Squeezebox – A bit ahead of it’s time
First off, I’d like to spend a minute appreciating the craftsmanship and the premium nature of the squeezebox line of products. Almost a decade before the current ‘smart’ speakers that are common today (Echo, HomePod, GoogleHome, etc), the Squeezebox sported much of the same functionality:
- Premium Quality Sound
- Remote Control (via a handheld remote & web interface)
- Streaming radio, podcasts, music, etc
- Apps for extensible functionality
- Web Interface for local and remote access (most modern speakers don’t offer local control)
- Local API for extensibility (I don’t know of any modern speakers that offer this!)
- A community of users for great support (still exists today!)
An Orphaned Squeezebox
Recently at my workplace we upgraded the office speaker and had an orphaned Squeezebox Boom. We were ready to recycle the 12 year old speaker, but it still seemed to have so much potential. The speaker hardware worked flawlessly (although the online services have been neglected by Logitech). Naturally, since I knew the Squeezebox had a local API, my instinct was to check if Home Assistant had any support for such a device, and sure enough it has a Logitech Squeezebox integration! After browsing the integration documentation I figured it would be worth an effort to give the Squeezebox a new life.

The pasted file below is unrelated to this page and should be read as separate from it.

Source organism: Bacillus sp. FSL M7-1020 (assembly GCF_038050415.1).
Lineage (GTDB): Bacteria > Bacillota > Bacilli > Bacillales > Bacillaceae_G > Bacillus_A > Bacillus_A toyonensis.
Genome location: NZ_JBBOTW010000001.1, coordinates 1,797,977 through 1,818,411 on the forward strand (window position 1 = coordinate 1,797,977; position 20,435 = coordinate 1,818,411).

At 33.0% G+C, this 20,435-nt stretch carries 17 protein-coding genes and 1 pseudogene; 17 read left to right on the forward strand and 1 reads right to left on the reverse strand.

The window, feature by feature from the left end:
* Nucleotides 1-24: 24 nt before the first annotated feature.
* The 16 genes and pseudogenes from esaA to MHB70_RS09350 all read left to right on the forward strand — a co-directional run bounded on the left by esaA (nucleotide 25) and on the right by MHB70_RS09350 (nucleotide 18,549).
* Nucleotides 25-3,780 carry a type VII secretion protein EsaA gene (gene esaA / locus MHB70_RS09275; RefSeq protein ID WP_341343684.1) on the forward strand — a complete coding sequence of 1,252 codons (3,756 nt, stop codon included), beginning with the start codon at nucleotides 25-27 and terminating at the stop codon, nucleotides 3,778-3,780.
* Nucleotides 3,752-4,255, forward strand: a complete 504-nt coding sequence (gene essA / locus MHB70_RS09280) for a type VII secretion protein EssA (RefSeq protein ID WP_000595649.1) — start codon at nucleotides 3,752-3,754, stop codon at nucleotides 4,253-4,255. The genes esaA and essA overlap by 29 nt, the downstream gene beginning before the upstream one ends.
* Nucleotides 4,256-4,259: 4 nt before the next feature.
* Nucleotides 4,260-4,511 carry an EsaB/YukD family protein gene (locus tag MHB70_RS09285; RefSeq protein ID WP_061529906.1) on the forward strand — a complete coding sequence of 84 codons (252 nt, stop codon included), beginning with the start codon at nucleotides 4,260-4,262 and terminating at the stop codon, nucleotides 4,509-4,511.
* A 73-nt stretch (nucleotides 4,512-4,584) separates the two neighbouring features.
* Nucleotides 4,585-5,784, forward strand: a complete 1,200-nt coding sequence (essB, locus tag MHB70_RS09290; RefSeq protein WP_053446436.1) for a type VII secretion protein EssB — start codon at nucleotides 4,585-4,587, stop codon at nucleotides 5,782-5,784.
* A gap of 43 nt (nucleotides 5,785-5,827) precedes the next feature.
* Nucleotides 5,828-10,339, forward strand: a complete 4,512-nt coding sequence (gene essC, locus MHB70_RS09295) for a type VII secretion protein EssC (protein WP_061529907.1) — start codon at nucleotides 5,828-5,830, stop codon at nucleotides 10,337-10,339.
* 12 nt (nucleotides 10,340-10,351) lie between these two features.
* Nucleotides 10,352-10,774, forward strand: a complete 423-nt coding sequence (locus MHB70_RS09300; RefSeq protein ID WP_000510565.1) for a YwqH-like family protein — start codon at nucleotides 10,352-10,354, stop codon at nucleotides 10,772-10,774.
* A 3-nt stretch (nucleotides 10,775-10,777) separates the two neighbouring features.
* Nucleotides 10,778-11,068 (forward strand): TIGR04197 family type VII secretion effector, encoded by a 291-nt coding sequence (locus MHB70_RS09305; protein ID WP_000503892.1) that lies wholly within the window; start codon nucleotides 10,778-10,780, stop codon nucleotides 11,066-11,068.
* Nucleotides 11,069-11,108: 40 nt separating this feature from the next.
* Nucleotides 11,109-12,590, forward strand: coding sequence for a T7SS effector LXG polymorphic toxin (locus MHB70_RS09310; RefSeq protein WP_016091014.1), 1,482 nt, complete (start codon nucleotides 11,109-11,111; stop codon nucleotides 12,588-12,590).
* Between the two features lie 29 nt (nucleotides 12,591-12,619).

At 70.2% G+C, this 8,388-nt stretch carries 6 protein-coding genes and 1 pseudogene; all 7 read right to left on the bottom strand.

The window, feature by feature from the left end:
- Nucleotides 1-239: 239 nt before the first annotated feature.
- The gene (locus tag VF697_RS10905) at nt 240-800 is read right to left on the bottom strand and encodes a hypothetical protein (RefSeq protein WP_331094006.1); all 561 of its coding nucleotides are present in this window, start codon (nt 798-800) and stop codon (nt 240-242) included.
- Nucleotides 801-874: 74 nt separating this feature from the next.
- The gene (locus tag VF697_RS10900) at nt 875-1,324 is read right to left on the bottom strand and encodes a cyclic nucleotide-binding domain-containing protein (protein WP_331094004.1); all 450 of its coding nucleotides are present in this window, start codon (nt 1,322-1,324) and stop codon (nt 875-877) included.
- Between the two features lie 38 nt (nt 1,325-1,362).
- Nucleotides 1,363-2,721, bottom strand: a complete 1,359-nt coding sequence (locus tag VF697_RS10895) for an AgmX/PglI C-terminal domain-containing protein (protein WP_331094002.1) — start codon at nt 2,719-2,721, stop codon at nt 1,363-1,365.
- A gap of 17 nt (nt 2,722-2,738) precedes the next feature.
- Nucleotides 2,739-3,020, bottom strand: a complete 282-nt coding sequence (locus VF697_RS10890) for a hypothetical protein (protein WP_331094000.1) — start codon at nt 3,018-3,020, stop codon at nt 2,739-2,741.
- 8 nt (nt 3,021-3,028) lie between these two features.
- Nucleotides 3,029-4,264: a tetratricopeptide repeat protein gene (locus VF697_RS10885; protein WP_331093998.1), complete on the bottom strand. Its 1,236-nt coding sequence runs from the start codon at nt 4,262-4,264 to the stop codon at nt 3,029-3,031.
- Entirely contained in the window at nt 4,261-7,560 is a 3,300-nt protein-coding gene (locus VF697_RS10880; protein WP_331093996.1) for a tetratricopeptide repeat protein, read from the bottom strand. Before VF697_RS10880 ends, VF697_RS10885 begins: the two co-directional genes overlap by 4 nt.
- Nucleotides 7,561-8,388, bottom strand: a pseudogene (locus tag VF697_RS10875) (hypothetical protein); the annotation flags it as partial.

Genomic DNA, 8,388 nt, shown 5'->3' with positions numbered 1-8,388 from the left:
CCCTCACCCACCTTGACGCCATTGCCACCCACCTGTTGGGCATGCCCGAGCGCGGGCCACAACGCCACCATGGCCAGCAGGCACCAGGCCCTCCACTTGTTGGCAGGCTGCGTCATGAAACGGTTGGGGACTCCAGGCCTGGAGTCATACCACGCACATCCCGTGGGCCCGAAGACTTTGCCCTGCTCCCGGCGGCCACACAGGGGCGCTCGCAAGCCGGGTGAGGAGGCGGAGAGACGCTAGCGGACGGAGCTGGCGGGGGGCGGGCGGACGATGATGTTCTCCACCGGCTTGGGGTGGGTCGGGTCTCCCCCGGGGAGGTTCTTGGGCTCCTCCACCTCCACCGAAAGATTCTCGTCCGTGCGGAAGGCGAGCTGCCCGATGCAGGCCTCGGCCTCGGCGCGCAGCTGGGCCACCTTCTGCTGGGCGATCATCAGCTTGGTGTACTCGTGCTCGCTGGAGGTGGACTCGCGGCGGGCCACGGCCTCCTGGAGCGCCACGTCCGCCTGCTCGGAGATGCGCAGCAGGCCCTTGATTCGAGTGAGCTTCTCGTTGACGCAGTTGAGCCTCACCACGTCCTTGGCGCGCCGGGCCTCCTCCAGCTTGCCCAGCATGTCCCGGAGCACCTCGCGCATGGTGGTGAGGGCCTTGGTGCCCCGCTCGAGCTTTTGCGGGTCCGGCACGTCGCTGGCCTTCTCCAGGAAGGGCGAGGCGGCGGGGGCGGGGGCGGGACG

Prerequisite for Integration: Logitech Media Server
The Home Assistant documentation indicated that I would need to have a Logitech Media Server in order to control the Squeezebox – A slight inconvenience, but a quick search on DockerHub revealed some pre-built docker containers that can provide me with a self-hosted alternative to the Internet reliant interface that Logitech could shut down at any time. Setting up the docker container was as simple as adding the following to my docker-compose file and running:
docker-compose up -d. Stay tuned for future posts about Docker & docker-compose. They are great tools for quickly setting up various services!
#Logitech Media Server logitechmediaserver: container_name: "logitechmediaserver" image: lmscommunity/logitechmediaserver:stable restart: always ports: - 9000:9000/tcp - 9090:9090/tcp - 3483:3483/tcp - 3483:3483/udp volumes - logitechmediaserver_config:/config:rw - logitechmediaserver_music:/music:ro - logitechmediaserver_playlist:/playlist:rw - /etc/localtime:/etc/localtime:ro - /etc/timezone:/etc/timezone:ro ... volumes: ... #logitechmediaserver logitechmediaserver_config: logitechmediaserver_music: logitechmediaserver_playlist:
Exploring Logitech Media Server
After starting the docker container I was able to natigate to the Lotitech Media Server web interface which was a bit outdated:
Let’s fix the outdated interface by trying a community developed ‘Material Skin’. Ah.. much better!
There are numerous other extensions that sounded promising (i.e. Airplay/Chromecast support), but those will wait for another day. Let’s get back to integrating this into Home Assistant…
Home Assistant Integration
The Home Assistant integration was a breeze to setup:
- Open Home Assistant web interface
- Click Configuration Menu Icon (Gear)
- Click on
- At this point Home Assistant may auto-discover your Squeezebox, if not continue…
- Enter the IP address of the Squeezebox
- Enter the Username/Password for the Squeezebox Web interface (if configured)
- Home Assistant control of the Squeezebox
- Additional features like playing Home Assistant media & sending Text to Speech to the speaker.
- History of played media
- Trigger media based on other smart devices/sensors.
< Home Assistant Media Card
Home Assistant Card Detail >